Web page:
Illovo Sugar South Africa (Illovo SA), the country’s largest sugar producer, is firmly committed to transformation and building sustainable enterprises, especially in rural communities, Illovo’s operational area.

This is according to Ms Mamongae Mahlare, Illovo Sugar SA’s managing director, and the first black woman to head a major sugar producer in South Africa.

“In the 2017 financial year, Illovo SA’s total economic impact on the local economy was estimated at R9.6 billion; R1.4 billion of this was in direct impacts and the balance from the multiplier effects of its business operations within the supply chain and wider economy,” Ms Mahlare said. This is revealed in a report undertaken by Corporate Citizenship, an independent, global management consultancy specialising in social impact assessment, sustainability and corporate responsibility.

Operating mainly in rural KwaZulu-Natal (KZN), the company provides 3 500 direct jobs, with an estimated seven indirect jobs (per direct job) created through outgrower communities and the multiplier effects through the wider economy.  This provides effective support for 25 000 people in rural KZN.

Illovo SA also makes a significant downstream economic contribution working with an estimated 200 000 small retailers who sell Illovo SA products in South Africa.

The company has heeded government’s call to develop black industrialists through the 2004 sale of its stake in the Gledhow sugar mill and refinery, to a broad-based black economic empowerment (BBBEE) company.

Further supporting the economic growth of rural KZN, Illovo SA has been working with the national treasury’s  job fund initiative, providing capital for a project to develop 3 000 ha of uncultivated  small-scale grower caneland on KZN’s south coast. This project aims to develop communal fields into community owned and operated sugarcane farms. The three-year project has helped generate employment opportunities for communities in farming and secondary activities associated with crop husbandry, crop removal and logistics.  The initiative reaches about 2 000 small growers and remits upwards of R68m a year into the rural economy. In areas where the project is implemented, 1 100 jobs will be created.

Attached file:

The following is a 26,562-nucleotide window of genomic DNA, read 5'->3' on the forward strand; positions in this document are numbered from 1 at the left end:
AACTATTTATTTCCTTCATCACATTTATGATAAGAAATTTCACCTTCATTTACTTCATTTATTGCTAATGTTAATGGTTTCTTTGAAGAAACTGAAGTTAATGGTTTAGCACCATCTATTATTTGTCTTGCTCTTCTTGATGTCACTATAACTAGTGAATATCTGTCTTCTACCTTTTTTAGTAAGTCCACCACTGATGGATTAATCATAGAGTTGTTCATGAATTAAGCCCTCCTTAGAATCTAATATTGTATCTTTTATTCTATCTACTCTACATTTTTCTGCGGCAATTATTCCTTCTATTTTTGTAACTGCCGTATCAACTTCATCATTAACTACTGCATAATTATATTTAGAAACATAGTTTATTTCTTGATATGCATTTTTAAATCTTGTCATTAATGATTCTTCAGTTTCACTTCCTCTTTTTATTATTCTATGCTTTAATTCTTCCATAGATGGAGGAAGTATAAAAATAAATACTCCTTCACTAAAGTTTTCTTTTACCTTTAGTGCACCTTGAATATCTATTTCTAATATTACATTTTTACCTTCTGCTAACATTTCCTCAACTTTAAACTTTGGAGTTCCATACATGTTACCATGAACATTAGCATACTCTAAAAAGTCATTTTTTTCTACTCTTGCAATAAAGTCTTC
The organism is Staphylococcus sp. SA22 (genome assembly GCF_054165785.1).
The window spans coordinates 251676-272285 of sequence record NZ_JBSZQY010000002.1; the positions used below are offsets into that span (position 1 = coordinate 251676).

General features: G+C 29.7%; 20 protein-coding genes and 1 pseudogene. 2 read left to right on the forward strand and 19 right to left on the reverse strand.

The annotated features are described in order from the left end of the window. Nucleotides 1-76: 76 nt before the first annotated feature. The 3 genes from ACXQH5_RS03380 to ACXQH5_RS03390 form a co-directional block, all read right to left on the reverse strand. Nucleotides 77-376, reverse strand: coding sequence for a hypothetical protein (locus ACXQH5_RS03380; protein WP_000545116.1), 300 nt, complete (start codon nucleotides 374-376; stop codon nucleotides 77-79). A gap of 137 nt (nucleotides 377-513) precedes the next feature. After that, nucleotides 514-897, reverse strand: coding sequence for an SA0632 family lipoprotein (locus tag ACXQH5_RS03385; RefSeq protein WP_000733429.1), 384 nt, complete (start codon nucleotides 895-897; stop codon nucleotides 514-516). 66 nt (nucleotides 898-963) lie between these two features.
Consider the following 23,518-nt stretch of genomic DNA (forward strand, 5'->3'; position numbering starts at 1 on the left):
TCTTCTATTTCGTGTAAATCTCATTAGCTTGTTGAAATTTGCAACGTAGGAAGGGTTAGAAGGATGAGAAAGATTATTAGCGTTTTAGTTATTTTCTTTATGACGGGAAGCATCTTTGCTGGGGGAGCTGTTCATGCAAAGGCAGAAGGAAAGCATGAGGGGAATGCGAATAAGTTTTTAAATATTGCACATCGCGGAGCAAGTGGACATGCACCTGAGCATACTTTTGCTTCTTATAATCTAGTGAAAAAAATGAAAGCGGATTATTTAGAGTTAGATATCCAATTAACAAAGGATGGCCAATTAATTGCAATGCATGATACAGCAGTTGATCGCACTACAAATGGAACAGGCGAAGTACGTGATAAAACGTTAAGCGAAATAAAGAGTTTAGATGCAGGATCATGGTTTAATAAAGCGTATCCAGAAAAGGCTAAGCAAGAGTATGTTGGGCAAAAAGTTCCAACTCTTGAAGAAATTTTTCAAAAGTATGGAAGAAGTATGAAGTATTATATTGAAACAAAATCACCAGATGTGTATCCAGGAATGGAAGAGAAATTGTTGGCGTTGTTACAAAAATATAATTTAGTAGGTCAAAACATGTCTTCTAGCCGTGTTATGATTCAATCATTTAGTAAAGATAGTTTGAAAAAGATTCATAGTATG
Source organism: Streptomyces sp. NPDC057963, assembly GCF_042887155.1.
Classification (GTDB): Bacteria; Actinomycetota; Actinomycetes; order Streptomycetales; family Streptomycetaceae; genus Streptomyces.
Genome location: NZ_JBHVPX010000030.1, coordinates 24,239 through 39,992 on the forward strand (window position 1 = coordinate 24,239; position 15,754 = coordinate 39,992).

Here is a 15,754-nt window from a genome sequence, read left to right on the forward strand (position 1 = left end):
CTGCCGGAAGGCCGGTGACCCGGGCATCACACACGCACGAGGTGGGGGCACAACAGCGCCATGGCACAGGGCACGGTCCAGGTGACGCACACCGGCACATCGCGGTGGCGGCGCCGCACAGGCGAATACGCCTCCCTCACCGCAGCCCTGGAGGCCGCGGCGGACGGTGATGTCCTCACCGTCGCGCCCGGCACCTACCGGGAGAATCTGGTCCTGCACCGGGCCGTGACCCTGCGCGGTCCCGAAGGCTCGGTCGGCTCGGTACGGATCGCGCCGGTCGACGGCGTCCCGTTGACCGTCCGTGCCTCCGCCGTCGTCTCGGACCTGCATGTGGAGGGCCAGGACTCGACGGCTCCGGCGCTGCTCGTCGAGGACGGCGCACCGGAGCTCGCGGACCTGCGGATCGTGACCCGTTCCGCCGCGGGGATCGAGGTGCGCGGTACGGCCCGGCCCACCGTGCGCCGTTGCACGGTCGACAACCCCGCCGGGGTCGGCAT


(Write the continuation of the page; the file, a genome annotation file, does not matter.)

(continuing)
“While the beneficiary community is the main target group, the wider local community will benefit from the increased economic activity. Agricultural input suppliers will benefit from additional trade and Illovo SA will receive additional cane to strengthen the sugar supply chain,” said Ms Mahlare.

Illovo SA has sold 28 000ha of land to black people, as part of its own land reform and rural economic transformation programme, and as a way of promoting the productivity and sustainability of redistributed land. To date, Illovo SA’s own land redistribution initiative – comprising 55% of its original land portfolio – has facilitated the establishment of more than 50 black commercial farmers.

“We chose to sell much of our land portfolio to emerging black farmers as part of our commitment to the transformation of the sugar industry in South Africa. Our approach is that to positively impact rural communities we have to leverage our know-how to help develop sustainable economic activity in the areas in which we operate,” said Ms Mahlare.

The company also provides extensive technical, financial and capacity-building support to small-scale growers and new entrants to the industry with the intention of seeing them increase their yield. In the 2016/17 financial year, outgrower farmers supplied Illovo SA with about 5 million tons of sugar. – Press release

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